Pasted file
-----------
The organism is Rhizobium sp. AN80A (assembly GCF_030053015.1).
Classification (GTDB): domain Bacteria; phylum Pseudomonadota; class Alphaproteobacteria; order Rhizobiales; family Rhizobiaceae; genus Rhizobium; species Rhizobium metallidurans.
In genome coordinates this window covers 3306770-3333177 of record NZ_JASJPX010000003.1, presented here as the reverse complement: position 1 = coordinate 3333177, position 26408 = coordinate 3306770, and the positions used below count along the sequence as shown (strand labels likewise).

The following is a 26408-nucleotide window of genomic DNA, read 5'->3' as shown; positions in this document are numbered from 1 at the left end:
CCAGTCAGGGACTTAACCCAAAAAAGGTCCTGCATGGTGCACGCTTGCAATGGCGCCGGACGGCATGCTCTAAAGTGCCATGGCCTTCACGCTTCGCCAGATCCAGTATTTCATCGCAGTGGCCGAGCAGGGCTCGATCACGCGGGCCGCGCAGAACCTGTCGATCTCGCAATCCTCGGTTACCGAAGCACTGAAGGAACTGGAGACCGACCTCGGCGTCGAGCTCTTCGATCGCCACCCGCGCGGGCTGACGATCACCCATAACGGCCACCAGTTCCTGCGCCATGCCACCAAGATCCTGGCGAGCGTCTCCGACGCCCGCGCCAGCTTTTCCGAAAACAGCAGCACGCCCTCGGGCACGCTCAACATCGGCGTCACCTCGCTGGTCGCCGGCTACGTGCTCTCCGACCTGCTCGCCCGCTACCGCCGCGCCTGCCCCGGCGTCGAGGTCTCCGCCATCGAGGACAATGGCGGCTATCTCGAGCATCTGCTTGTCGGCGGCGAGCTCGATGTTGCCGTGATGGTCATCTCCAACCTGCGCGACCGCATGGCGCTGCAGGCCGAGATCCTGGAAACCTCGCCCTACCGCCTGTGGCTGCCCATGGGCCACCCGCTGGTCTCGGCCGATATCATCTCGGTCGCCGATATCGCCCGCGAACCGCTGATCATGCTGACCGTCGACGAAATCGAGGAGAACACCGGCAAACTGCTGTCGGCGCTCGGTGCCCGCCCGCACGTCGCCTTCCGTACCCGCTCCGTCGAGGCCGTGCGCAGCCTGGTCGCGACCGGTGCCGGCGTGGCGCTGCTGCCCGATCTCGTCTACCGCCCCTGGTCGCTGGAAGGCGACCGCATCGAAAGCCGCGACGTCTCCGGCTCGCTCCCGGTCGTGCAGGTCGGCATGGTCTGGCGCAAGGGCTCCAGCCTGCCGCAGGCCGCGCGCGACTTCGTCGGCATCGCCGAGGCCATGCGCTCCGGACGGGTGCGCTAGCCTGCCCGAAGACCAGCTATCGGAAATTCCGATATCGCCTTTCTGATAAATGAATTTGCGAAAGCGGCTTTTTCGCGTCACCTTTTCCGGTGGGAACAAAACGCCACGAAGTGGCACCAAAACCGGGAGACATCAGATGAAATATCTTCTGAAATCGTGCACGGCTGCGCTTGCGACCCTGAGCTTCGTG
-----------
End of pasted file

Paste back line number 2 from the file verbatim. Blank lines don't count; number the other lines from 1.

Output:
Classification (GTDB): domain Bacteria; phylum Pseudomonadota; class Alphaproteobacteria; order Rhizobiales; family Rhizobiaceae; genus Rhizobium; species Rhizobium metallidurans.